As someone who teaches a lot of beginner programming content, I occasionally stumble upon questions like “how do you print on the same line in Python?” Luckily, I have an answer to that!
In short, there are two main ways to print on the same line in Python. For Python 2, use the following print syntax:
print "Williamson",. For Python 3, use the following print syntax:
print("Providence", end=""). Otherwise, check out the remainder of the article for a backwards compatible solution.
Table of Contents
In many programming languages, printing on the same line is typically the default behavior. For instance, Java has two command line print functions:
As you can probably imagine, the default
println function is going to behave much like the
Of course, if the
In order to print on the same line in Python, there are a few solutions. Unfortunately, not all of the solutions work in all versions of Python, so I’ve provided three solutions: one for Python 2, another for Python 3, and a final solution which works for both.
Print on the Same Line The Old Way
When I was searching for solutions to this problem, I found a lot of material on Python 2 which is quickly phasing out (I hope). That said, I felt this solution would be helpful to anyone still rocking it.
At any rate, when you print something in Python 2, the syntax is the same as Python 3, but you leave out the parentheses:
print "Live PD"
Of course, in both cases, the default behavior is to print with a newline. As a result, we’ll need to add a clever bit of syntax—a comma:
print "Live PD",
Now, the print function should exclude the newline. However, this solution will add an extra space to the end of the string. Also, you may notice that this solution does not print immediately. If that happens, you can make a call to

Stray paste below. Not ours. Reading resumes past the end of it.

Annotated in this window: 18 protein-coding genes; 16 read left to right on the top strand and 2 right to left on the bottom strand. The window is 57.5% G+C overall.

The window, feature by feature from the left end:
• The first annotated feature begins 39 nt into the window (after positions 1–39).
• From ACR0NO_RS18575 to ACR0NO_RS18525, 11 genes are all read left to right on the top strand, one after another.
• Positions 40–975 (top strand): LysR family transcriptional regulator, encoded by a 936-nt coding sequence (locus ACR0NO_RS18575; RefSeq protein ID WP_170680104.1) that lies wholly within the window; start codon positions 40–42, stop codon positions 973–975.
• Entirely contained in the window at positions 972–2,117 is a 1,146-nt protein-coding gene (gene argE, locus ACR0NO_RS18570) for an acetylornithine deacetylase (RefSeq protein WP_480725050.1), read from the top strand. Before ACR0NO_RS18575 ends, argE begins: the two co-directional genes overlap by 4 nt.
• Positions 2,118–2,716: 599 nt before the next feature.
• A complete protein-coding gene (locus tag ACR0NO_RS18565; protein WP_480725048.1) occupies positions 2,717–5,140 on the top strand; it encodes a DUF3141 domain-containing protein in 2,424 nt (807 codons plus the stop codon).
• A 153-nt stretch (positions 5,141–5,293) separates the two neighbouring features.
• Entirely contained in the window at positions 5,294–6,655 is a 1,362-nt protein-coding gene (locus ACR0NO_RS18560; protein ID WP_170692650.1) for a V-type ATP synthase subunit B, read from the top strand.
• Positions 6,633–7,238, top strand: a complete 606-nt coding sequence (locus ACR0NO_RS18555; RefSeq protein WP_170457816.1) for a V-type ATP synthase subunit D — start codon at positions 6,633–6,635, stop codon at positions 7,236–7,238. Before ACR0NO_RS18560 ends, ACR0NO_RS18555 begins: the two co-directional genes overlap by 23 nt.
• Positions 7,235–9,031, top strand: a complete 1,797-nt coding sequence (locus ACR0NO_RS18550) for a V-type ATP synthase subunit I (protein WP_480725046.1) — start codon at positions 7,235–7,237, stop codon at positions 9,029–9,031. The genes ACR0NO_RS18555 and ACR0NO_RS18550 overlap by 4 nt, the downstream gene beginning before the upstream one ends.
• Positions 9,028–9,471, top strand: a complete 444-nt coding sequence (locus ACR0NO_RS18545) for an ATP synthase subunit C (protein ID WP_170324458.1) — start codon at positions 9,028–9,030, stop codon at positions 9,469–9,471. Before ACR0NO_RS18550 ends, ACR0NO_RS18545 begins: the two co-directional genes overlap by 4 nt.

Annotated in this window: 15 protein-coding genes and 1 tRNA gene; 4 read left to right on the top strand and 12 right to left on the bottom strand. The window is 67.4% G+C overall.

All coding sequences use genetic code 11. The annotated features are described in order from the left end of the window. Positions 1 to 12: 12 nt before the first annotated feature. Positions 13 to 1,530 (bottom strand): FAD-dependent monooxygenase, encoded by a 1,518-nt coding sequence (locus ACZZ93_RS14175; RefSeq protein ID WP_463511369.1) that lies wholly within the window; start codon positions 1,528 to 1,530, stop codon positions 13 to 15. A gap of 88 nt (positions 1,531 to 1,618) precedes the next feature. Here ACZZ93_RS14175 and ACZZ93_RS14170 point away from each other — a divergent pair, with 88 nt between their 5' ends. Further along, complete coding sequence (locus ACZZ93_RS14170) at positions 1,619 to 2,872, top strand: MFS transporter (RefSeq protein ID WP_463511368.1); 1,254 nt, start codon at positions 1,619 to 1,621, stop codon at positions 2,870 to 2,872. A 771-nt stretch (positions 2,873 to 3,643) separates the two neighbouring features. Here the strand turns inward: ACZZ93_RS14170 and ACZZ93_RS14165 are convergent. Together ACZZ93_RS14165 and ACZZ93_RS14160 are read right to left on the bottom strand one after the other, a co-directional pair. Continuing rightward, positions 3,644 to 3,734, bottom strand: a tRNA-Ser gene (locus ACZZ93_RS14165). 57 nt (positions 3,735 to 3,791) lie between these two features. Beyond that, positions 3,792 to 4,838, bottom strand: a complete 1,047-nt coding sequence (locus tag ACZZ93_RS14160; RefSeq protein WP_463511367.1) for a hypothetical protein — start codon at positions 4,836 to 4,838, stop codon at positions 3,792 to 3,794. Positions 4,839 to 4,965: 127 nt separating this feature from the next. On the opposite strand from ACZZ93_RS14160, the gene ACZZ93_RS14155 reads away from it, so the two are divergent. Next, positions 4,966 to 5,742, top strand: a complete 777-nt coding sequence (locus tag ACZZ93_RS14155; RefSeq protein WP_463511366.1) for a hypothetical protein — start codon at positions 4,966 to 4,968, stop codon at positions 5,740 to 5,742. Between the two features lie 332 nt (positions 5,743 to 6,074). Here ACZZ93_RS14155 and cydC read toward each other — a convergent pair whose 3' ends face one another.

Print on the Same Line with the Write Function
Fortunately, we can bridge the gap between Python 2 and 3 using a function out of the
write. This functions works just like the
import sys sys.stdout.write("Breaking Bad")
Again, since there is no newline, you may need to flush the buffer to see any results:
import sys sys.stdout.write("Breaking Bad") sys.stdout.flush()
In either case, this solution will get the job done in both versions of Python.
Print on the Same Line the New Way
In Python 3,
end which defaults to some newline character. You can easily change it as follows:
print("Mob Psycho 100", end="")
And, that’s it! Instead of the string ending in a newline, it will end in an empty string. Of course, this solution comes with the same caveat as the other previous two solutions: you may need to flush the buffer.
As always, I like to take a look at all the solutions from the point of view of performance. To start, I usually store each solution in a string. To avoid excessive printing during the test, I’ve chosen to write empty strings:
setup=""" import sys """ write_solution = """ sys.stdout.write("") """ print_solution = """ print("", end="") """
Unfortunately, I was unable to test the Python 2 solution on my system, so feel free to share your results in the comments. At any rate, I like to use the
timeit library for a quick and dirty performance test:
>>> import timeit >>> min(timeit.repeat(stmt=write_solution, setup=setup, repeat=10)) 0.20978069999999605 >>> min(timeit.repeat(stmt=print_solution, setup=setup, repeat=10)) 0.5292953999999952
write route. Otherwise,
A Little Recap
Well, that’s it for this one. Check out the code block below for a list of all the solutions:
# Python 2 only print "Live PD", # Backwards compatible (also fastest) import sys sys.stdout.write("Breaking Bad") # Python 3 only print("Mob Psycho 100", end="")
As always, if you know any other ways to print on the same line in Python, let us know in the comments. In the meantime, why not grow your Python knowledge with the following articles:
While you’re here, why not take advantage of some these Python books:
- Python Programming: A Smart Approach For Absolute Beginners (A Step-by-Step Guide With 8 Days Crash Course) by Steve Manson
- Python Programming: A Smarter And Faster Way To Learn Python In 7 Days: With Practical Exercises, Interview Questions, Tips And Tricks by Chris Harvard
Otherwise, I appreciate the support. Thanks for stopping by!
As much as I love to write, I don't read nearly as much as I should. That's why when I recommend an article, you should probably check it out.
If you're looking to learn some Python, I have plenty of practice problems to get you started.